There is no way they are going to be able to remove 100% of contaiminates. To use it for Agraculture is just plain insanity. I will no longer be consuming any food that originates from California.

    • clueless says:

      In you eat fertilizer, it will kill you. But, it all seems to turn out okay if the plants eat it.

    • Oldfarmermac says:

      It is rather unlikely that whatever contaminants are in fracking water will actually be absorbed by food plants and thus eaten by people, but this is a generalization about water pollutants as a class.

      It is true however that some metals, metal ions, and some hydrocarbon molecules ARE are absorbed and incorporated by various types of plants. Some of these might be present in drilling waste water in significant amounts.

      Whether this use of drilling waste water is a health hazard depends on what it is polluted WITH. I personally have no idea, and as far as that goes, no specific expertise even if I did know.

      One thing is obvious, that is that the amount drilling waste water must be miniscule in comparision to the amount of other water used for irrigation, and it will be used as close as possible to its point of origin because water is expensive to transport.

      I would worry more about the effect on the soil and water table underneath , over a period of years, than I would about specific associated effects of eating the food grown in California.

      The odds of a randomly selected lettuce or pepper from California being irrigated with drilling waste water are probably millions of one against, probably tens of millions of one against.

      But I still don’t like the idea of using such water for irrigation. Some people might wind up eating a LOT of stuff from fields irrigated this way. A given grower might sell on a continuing basis to a given local supermarket for instance.That could be bad news for somebody who habitually shops at that supermarket.

    • Oldfarmermac says:

      I agree that using drilling waste water to irrigate food crops is a BAD idea and a potential public health problem.

      But California is a BIG place, and the amount of drilling waste water must be extremely small in relation to the amount of irrigation water used.

      The odds of any given tomato, or pepper, from California, having been grown with drilling waste water are probably millions of one against. And even then, the odds are that there would be no detectable amount of absorbed contaminants or pollutants from that waste water, depending on what it is contaminated WITH. There are some things that plants suck right up.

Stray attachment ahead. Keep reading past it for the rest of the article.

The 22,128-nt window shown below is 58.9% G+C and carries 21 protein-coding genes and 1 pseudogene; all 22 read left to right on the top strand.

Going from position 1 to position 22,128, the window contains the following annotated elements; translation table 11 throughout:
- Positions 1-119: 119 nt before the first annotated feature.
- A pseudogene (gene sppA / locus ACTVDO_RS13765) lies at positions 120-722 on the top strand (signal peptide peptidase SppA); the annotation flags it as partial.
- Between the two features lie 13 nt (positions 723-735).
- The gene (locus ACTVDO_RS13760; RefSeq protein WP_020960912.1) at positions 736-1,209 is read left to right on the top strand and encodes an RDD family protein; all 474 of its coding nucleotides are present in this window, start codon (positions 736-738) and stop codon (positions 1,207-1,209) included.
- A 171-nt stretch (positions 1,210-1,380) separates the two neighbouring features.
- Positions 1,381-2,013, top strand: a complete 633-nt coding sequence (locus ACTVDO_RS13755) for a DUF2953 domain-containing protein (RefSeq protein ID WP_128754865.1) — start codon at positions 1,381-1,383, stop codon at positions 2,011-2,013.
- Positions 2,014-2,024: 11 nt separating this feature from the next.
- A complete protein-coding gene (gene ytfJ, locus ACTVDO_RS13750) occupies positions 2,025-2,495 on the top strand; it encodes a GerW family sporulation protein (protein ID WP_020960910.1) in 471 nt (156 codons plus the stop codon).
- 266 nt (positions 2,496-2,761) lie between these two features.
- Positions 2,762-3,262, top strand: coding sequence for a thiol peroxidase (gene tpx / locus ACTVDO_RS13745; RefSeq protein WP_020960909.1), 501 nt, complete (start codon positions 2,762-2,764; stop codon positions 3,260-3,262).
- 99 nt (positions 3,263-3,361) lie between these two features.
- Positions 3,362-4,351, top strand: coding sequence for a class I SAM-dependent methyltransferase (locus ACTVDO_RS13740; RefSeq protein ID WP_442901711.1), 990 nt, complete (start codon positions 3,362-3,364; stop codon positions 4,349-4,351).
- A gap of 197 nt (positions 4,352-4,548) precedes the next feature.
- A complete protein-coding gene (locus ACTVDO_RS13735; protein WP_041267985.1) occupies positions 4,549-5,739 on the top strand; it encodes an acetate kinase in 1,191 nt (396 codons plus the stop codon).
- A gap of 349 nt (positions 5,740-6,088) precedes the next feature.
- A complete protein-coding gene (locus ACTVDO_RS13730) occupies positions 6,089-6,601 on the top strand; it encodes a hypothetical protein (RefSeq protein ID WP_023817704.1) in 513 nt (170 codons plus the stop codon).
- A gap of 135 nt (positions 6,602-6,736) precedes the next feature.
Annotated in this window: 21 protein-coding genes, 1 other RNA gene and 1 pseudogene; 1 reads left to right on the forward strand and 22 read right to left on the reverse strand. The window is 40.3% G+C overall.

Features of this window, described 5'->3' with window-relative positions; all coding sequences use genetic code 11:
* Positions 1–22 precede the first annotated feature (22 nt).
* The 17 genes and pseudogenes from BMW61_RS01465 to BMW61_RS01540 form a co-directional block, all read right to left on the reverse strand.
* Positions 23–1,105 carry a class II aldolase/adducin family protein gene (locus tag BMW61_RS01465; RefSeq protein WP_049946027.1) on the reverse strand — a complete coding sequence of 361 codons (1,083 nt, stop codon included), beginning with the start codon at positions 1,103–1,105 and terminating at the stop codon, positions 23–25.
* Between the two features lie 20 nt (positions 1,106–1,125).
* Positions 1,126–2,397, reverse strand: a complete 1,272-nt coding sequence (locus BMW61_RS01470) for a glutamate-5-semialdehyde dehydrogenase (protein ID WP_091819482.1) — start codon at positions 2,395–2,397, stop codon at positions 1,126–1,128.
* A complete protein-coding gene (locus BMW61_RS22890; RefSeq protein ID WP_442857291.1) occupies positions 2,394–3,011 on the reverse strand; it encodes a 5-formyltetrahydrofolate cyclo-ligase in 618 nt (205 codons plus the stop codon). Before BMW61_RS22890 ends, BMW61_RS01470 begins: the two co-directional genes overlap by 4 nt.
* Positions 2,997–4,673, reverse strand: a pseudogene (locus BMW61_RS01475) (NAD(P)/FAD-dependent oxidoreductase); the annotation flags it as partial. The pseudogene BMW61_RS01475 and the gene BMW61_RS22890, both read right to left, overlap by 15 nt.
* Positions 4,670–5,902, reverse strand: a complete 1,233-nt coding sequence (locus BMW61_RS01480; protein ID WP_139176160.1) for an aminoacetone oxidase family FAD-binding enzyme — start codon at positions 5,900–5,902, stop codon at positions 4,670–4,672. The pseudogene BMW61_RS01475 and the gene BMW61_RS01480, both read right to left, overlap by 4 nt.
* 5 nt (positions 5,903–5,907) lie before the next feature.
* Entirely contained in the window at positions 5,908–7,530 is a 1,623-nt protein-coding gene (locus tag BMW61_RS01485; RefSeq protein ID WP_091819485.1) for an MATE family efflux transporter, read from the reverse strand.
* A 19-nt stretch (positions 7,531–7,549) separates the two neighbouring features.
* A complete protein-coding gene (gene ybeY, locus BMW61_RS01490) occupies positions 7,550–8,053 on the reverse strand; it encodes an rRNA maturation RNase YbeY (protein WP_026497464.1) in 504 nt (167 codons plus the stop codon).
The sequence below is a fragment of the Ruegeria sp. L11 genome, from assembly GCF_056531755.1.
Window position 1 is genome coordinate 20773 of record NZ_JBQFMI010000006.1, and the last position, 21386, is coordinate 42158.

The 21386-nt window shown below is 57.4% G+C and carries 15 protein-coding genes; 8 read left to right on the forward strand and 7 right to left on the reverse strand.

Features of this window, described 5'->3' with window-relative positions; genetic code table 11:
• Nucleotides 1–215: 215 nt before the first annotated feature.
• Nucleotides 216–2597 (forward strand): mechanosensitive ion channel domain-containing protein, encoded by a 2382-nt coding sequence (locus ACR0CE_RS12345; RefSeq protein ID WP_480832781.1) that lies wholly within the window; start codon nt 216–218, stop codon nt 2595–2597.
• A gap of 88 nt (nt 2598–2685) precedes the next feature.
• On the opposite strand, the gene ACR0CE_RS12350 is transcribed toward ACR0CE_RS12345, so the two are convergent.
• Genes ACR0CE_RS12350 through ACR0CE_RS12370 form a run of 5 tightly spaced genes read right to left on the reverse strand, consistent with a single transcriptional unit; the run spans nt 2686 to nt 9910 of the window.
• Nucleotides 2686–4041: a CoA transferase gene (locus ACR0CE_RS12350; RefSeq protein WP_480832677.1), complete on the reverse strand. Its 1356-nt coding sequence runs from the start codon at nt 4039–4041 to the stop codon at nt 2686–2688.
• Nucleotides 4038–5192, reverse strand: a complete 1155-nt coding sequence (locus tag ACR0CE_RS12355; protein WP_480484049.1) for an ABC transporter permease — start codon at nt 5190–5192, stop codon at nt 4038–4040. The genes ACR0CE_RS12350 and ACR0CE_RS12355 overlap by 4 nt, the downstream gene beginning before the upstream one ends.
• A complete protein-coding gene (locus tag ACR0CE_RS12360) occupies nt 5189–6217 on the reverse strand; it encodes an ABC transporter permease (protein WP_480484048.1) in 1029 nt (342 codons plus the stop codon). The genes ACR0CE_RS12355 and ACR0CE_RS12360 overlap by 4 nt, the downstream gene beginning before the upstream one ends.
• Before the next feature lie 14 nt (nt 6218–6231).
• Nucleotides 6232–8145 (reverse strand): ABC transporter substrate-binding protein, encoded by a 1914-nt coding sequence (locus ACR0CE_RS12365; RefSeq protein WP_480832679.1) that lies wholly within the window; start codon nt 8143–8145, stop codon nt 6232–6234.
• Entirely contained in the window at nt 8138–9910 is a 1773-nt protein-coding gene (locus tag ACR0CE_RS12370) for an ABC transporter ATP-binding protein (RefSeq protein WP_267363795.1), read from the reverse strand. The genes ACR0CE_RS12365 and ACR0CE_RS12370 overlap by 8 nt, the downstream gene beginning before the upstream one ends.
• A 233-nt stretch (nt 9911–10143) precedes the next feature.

• TechGuy says:

        OFM wrote:
        “But California is a BIG place, and the amount of drilling waste water must be extremely small in relation to the amount of irrigation water used.”

        I partially agree, but is likely playing Russian roulette. How do you know that that the food your eating isn’t from a contaminated farm? I am sure if this made front page news, there would be a major boycott of California produced food.

        Clueless Wrote:
        “In you eat fertilizer, it will kill you. But, it all seems to turn out okay if the plants eat it.”

        The fertilizer doesn’t contain heavy metals and other known toxins that are in Drill wastewater. I would imagine that this will slowly make the fields unusable since my understanding is that Drill wastewater is usually contains dissolved salts.

        Clueless, if someone sent you produce from a known contaminated farm, would you eat it? would you like your kids eat it?

        • Oldfarmermac says:

          My first about drilling water and irrigation comment didn’t post, it probably went to spam and Ron apparently rescued it.

          I finished it up with this paragraph:

          “But I still don’t like the idea of using such water for irrigation. Some people might wind up eating a LOT of stuff from fields irrigated this way. A given grower might sell on a continuing basis to a given local supermarket.That could be bad news for somebody who habitually shops at that supermarket.”

          We are all exposed to quite a lot of environmental toxins, day after day, year in and year out, and yet most of us are still metabolizing. 😉

          The odds of any particular person suffering any ill effect from this sort of irrigation are extremely high.